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  • Writer's pictureAlec Drake

Do Salespeople Suffer From Lead Overload?

Updated: Jan 19

Managers should reexamine the salesperson's role and how leads are created, measured, and converted. Lead generation has evolved since my early years in sales to a multi-faceted process combining robust software tools and communication platforms. What balance should we strike, and what have we learned in gathering leads to support customer acquisition and revenue growth?

Can You Hear Me knocking?

My first lead generation experience in radio entailed walking down the city's main streets and entering any business with a sign out front. Lead generation and prospecting were about knocking on doors, and you would introduce yourself to the owner/manager or leave your business card if you missed a decision-maker. I would jot down a few notes on anything discovered while in the business and leverage the information for an appointment in the coming days.

Later as a sales manager, I would use my past success finding leads to help my team. We would meet early in the office parking lot each month. Providing coffee and donuts on the hood of my car to boost their energy, we would go over the "lead generation contest rules." I divided the team and directed them to business districts scattered across town. By 5:00 PM, the top team members with their collected business cards would win prizes.

The lead process was a simple approach that worked to fill their sales funnels with prospects for the next few weeks of selling. This strategy could still work in smaller markets where personal contact and face-to-face meetings are options.

A Case of Too Many Sales Leads

Years later, when walking door-to-door took a back seat to computers and software, lead generation pivoted to large databases. Corporate would drop mountainous lists from third-party vendors on my desk with contact information, addresses, and businesses sized by revenues.

As the number of leads ballooned, we organized formal callout sessions weekly for the sales team to work through these massive lists.

The data quality was often suspect, and sellers wasted more time being human data filters than securing great appointments. Some companies stayed the course, cleaned up the data, and improved lead generation strategies; unfortunately, many did not. As the quantity-over-quality ratio depressed results, the lead generation responsibility ultimately returned to individual sellers.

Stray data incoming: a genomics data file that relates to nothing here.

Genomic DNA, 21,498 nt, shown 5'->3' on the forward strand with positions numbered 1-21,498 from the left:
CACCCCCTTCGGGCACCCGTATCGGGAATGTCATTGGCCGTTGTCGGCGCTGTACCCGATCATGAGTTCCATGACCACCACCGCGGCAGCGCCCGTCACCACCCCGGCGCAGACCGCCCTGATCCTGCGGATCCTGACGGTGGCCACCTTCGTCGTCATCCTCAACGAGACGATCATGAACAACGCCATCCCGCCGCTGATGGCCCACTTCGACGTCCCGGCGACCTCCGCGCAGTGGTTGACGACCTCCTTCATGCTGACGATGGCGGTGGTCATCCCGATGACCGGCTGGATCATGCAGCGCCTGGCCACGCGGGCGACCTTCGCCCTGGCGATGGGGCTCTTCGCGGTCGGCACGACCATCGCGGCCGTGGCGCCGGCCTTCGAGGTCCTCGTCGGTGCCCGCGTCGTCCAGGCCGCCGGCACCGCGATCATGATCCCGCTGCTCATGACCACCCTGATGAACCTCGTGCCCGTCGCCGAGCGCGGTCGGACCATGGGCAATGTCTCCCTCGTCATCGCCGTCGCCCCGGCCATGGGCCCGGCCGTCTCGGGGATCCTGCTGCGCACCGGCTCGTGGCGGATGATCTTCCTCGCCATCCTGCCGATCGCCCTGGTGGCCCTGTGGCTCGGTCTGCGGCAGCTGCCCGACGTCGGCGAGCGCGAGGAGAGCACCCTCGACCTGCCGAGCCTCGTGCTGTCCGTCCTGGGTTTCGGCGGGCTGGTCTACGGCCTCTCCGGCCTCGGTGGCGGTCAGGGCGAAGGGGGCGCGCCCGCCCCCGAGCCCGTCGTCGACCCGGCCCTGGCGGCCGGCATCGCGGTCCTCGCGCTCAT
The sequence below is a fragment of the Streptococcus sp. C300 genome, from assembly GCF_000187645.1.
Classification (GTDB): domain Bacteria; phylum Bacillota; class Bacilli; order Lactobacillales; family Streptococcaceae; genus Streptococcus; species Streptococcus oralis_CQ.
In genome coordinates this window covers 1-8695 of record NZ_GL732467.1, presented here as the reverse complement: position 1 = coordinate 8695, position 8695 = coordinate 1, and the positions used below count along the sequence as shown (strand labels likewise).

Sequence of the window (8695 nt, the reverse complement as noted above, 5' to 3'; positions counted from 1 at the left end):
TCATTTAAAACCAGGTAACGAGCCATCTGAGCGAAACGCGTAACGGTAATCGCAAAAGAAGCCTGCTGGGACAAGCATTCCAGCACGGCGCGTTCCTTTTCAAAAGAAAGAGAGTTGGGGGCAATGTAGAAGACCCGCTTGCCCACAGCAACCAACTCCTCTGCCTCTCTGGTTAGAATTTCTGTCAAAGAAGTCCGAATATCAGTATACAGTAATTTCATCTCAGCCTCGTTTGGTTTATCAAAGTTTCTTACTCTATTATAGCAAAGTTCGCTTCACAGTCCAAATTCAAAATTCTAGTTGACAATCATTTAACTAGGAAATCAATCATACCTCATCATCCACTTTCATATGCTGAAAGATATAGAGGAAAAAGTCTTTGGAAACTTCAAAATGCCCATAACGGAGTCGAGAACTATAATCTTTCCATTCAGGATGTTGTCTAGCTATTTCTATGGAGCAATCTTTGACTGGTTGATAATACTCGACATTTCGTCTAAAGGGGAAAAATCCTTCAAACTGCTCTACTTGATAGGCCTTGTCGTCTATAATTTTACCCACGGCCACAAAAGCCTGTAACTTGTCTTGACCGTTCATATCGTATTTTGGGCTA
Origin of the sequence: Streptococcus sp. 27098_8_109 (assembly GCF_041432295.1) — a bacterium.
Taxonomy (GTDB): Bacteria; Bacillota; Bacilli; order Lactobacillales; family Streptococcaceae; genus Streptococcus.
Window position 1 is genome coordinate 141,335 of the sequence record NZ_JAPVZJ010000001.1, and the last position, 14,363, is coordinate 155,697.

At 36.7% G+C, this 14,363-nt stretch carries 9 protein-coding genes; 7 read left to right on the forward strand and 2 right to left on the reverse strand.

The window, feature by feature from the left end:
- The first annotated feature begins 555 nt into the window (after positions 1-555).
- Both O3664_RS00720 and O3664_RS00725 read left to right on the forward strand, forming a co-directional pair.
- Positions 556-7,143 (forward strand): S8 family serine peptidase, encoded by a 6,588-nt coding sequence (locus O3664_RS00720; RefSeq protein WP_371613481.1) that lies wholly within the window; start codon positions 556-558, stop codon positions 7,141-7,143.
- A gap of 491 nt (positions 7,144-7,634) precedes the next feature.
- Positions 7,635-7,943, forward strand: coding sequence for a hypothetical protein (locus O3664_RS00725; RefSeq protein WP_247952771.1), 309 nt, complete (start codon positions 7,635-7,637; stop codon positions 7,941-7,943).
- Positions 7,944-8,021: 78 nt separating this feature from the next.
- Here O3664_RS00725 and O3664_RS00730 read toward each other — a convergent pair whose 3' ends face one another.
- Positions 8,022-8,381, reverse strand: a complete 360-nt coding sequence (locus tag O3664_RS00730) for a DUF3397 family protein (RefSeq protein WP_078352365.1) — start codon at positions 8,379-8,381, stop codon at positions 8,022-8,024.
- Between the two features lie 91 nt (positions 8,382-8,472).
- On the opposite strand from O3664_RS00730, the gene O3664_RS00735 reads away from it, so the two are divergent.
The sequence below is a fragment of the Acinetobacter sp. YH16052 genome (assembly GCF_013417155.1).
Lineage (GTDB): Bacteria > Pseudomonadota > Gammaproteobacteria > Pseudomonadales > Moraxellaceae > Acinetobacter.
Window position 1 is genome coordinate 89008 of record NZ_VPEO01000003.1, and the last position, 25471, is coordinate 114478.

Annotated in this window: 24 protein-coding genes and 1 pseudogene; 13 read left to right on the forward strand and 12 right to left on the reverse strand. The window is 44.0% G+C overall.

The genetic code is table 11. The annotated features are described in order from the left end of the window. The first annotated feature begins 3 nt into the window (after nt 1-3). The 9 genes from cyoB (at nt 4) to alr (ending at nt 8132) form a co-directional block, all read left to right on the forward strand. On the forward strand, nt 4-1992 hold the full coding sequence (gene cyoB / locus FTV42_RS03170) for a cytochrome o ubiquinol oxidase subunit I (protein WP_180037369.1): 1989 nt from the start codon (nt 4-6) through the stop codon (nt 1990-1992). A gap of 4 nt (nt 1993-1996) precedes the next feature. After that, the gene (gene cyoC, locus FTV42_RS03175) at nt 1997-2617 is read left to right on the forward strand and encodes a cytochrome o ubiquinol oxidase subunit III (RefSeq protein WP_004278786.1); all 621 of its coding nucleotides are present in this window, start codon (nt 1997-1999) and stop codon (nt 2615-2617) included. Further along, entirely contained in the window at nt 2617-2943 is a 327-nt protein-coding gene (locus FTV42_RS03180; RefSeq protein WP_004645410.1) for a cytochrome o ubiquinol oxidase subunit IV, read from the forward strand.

Complex Sales Solutions Take Time

Fast forward from the years of forced callout sessions with extensive lead lists, and we find a new problem with sellers managing lead generation and time management. Sales teams are constantly acquiring more offerings for their "solution toolbox." These sophisticated solutions make sales more complex due to expanded options and required training. Educating prospects on the value of more offerings is difficult and takes time.

Too many leads can stifle a seller's performance, and pure lead generation does not guarantee sales success. Sellers are also busy building their brand online to stand out and get appointments. Even with new sales tools like email video clips getting appointments takes more time.

A Balance in Leads and Content Marketing

In a sales world with companies looking for speed and the benefits of volume selling, it's hard to slow down the focus on lead volume. Everyone agrees lead generation is essential to fill the top of any sales funnel and will determine top-line revenues. How you manage lead generation and where your leads come from is key to optimal results.

Sales teams need more training on lead quality over quantity to move past the stale volume metrics of activity driving customer growth. Managers can help sellers shift the emphasis on the number of leads needed with changes in performance expectations not driven by lead counts.

To balance lead generation efforts, managers should also plan investments for content strategies that bring quality leads to the team. There is an urgent need for full-time content managers in sales departments to educate prospects and inbound marketing tools to generate more qualified leads. Here is a link to my "Sales Content Manager" article, "Who Is Your Sales Content Manager".

Lastly, Ford Motor Company spent millions of dollars branding the phrase, "Quality is job one." Outside sellers do not need more leads; instead, the focus should be on quality to protect the time required to get the appointment, identify the needs, and provide the right solution for a close.

Thank you for reading this article, and please pass it along to your colleagues.
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About The Author:

Alec Drake openly shares revenue management strategies and sales improvement ideas in the "Sales Success Library" at He is a regular contributor to Radio Ink Magazine, where he leverages four decades of experience to write about sales and management. Alec is the founder of The Radio Invigoration Project (T.R.I.P.), a support initiative for local radio sales and promotion staff.

Drake Media Group, LLC retains exclusive rights to any original content in articles written by Alec Drake or published on any third-party platforms and featured in any podcast.


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